The Cost of Nada

I recently found myself occupied with new endeavors (smart grid related topics etc). Seeking complete closure, I’m somewhat troubled why RA attracts only limited interest from the “typical” telco CXO.

TalkRA is discussing various RA techniques and standards; It had been read by a small and quality community of RA professionals. Yet it would be safe to assume its coverage is limited to a small number of RA practitioners.

I will try to offer a suggestion why…

The highest art of any trade is being able to answer the “what if not” challenge. I presume no one would dare to ask “what is the cost of not have a billing system?” or “what is the cost of not having a customer service department?”

Yet, I’m not so sure what would be the reply if we challenge the RA function and the related costs it involves. Sure, there are rather useful RA dashboards, and there is documentation about the right way of doing business by the TMF, Papa Rob and plenty of consulting firms. We’re also well familiar with fancy ROI figures which support the cost-benefit argument to implement an effective RA policy. However my challenge is being able to reply to a simple question: “what is the cost of not having an RA?”.

For sure one can craft a reply and mention SOX as a supporting argument. Others would mention proper financial controls. In some cases we can offer an uphill reasoning that we need RA to demonstrate that the telco is taking all the proper measures to shield itself from class action law suits when billing is not right.

To my ears, these are somewhat whining arguments. I’m looking for a clear and decisive answer, similar to one where no one dares to ask the cost of not having a billing system. At least in the case of billing, the reply lays within the question. Can somebody offer a similar answer for RA?

talkRA might consider offering an exciting prize for the best reply!

David Leshem
David Leshem
David is an expert in enterprise solutions: billing, profitability, business intelligence, customer retention, churn and revenue assurance.

Away from the office, David is a keen photographer. Visit davidleshem.com to sample his photographic work.
  • Very interesting topic!

    May I answer with a question?
    What is the cost of not having life insurance, car insurance, health insurance,…?

    If all goes well… nothing, right?

    The problem is that like in our lives… many systems don’t always work well (alone or between themselves) and they are not managed by machines or god.

    As an example: It is very interesting to observe how billing systems providers are now using or recommending RA consultants and RA systems to help in their migration procedures.

    Best regards,
    Sergio

    PS The CXO question is also very relevant… maybe I will return to address it.
    PS2 Why do we need Auditors? Why do we need derivatives?… Risk management. BUT… RA offers much more value than those.

  • David Leshem

    Sergio,
    Your attempt to refer the RA to Insurance is self defeating.
    Most insurance companies , excluding few exceptions like AIG, are doing remarkably well. Which is the opposite with RA vendors, at least for the ones that publish financial data (Ectel, Subex, TMNG)…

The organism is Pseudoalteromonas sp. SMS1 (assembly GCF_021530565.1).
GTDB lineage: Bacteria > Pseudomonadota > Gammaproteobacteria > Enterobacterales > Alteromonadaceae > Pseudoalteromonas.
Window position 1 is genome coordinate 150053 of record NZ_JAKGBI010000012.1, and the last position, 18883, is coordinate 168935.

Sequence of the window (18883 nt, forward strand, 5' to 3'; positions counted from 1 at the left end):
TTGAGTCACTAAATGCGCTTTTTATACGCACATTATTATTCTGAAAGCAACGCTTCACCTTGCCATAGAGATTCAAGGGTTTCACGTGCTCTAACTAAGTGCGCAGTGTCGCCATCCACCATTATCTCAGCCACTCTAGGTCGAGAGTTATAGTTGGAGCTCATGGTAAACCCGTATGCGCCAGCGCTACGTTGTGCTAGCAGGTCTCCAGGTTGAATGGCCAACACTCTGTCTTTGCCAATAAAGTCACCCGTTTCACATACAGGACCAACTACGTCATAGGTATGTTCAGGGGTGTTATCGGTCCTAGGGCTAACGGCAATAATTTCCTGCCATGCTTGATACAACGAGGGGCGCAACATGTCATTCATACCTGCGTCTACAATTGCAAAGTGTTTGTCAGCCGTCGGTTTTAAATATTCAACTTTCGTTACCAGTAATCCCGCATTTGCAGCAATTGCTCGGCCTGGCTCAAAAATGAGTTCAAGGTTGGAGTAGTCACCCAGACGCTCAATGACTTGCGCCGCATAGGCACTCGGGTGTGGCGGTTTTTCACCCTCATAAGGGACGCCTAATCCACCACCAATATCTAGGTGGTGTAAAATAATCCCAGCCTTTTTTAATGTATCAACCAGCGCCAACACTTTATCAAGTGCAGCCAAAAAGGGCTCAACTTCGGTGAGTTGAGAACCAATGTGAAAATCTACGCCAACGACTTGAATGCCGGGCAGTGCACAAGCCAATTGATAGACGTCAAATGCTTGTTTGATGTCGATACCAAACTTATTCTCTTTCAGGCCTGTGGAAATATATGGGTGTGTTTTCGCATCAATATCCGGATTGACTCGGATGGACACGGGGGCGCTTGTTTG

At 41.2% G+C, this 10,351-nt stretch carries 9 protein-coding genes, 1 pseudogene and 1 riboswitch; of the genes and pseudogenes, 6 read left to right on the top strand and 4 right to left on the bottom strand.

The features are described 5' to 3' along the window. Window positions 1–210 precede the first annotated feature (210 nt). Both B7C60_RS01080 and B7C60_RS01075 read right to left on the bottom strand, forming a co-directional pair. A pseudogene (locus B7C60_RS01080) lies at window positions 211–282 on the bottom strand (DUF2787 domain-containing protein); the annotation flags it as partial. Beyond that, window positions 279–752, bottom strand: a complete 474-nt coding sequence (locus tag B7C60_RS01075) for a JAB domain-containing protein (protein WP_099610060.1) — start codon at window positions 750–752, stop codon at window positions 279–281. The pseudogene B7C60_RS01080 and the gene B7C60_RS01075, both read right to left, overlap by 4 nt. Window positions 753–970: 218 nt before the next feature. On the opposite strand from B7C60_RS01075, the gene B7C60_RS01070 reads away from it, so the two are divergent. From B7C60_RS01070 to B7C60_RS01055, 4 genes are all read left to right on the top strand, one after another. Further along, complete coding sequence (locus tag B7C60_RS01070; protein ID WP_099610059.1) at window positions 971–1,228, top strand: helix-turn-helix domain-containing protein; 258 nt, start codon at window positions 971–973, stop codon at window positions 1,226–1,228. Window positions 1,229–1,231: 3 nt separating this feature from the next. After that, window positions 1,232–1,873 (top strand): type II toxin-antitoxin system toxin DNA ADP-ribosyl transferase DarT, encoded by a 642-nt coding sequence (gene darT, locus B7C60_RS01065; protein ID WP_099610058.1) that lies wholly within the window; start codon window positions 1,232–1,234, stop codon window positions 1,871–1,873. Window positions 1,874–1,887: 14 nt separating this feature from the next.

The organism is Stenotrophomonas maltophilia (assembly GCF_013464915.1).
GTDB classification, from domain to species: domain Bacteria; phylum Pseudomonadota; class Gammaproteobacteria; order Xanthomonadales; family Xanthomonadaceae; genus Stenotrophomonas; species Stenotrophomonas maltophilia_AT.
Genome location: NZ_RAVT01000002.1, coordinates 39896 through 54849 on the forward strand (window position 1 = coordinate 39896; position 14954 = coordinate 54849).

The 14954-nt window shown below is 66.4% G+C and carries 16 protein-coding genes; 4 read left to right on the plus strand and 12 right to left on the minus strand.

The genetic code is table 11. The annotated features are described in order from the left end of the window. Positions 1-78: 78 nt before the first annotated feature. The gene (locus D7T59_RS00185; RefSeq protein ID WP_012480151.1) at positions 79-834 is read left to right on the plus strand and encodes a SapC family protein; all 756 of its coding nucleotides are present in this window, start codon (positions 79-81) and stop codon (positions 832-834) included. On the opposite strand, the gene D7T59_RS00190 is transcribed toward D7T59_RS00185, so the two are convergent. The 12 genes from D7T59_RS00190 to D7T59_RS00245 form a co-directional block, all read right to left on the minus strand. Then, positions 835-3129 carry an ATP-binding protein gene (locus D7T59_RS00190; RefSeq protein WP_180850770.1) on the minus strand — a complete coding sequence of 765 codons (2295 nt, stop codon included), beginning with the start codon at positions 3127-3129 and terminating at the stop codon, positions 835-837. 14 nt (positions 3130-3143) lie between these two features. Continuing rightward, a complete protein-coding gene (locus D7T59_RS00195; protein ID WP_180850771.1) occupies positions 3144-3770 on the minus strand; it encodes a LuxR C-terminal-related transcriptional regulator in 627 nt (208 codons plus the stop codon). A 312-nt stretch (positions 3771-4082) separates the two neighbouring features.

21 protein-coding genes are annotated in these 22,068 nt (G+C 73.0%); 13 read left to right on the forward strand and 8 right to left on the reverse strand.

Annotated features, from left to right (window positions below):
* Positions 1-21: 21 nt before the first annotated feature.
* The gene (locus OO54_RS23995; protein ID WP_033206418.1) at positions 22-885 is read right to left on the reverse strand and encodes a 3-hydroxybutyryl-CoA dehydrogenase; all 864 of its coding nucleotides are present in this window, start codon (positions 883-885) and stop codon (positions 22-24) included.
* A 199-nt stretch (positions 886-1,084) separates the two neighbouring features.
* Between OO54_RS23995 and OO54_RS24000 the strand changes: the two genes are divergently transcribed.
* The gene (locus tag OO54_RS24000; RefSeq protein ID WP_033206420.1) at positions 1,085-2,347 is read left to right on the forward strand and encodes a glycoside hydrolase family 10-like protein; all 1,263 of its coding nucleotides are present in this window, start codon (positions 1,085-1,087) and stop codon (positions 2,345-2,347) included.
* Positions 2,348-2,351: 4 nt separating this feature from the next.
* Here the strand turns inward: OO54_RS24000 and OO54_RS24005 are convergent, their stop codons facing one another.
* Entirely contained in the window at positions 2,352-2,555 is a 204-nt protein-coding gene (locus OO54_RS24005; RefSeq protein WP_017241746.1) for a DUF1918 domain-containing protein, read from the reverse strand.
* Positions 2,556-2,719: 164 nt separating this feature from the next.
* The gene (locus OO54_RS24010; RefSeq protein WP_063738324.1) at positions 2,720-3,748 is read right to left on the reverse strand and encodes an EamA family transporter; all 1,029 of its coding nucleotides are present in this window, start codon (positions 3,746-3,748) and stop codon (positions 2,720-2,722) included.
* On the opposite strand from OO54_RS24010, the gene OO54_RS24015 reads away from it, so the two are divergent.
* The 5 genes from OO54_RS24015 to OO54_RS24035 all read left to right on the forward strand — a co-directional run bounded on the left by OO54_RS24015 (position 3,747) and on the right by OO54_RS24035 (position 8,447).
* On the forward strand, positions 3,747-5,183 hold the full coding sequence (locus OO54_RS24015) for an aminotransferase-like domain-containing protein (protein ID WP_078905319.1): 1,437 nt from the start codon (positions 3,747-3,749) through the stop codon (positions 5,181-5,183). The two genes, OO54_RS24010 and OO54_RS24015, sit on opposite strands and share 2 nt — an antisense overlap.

For others we can make educated guesstimates/deductions.

    David

  • Hi David,

    To the question you made in your article (again, a very interesting one):
    “what is the cost of not having an RA? (…) I’m looking for a clear and decisive answer, similar to one where no one dares to ask the cost of not having a billing system.”

    … I proposed an answer, using a question with an analogy:
    (For a company or a person) “What is the cost of not having life insurance, car insurance, health insurance,…?”

    The cost of not having a Revenue Assurance Solution and Practice (developed internally or bought from a solution provider) is very easily measured when you (as a company) “die”, have a “car accident” or have to be submitted to a “surgery”.

    With such complex systems and processes environment in the Telecom industry (Network, IT, Marketing, Customer Service, etc…) everyday all sorts of “accidents” happen… from “small finger cuts” to “near death experiences”.

    You can agree with it or not, but of course this analogy has nothing to do with comparing the financial performance of the two “industries” in a specific moment in time (BTW I think all the Revenue Assurance Systems and Solutions providers consider a compliment to compare this small group of small and medium sized companies within the technology industry, with the insurance industry as a whole).

    Best regards,
    Sergio

    PS I do not recommend anyone to invest in insurance industry stocks. Their balance sheets are in even worse shape than the banking industry… fortunately everyone is afraid to discuss it.

  • Lionel Griache

    Staying with the analogies…
    The expense of an RA department is in the same class as the expense for regular cancer screening. It’s not enjoyable and you would rather spend the money on something else but it is key to detect anomalies early and take actions promptly to remain healthy, rather than waiting for the first symptoms of illness.
    You can surely live without revenue assurance…but if you are responsible and aware of the realities of this world, you will spend a little money on it.
    The cost of NOT having RA is therefore clearly a personal thing and different for everyone. It will be higher for the ones who’ve already experienced that peace of mind. It will be low or null for the others.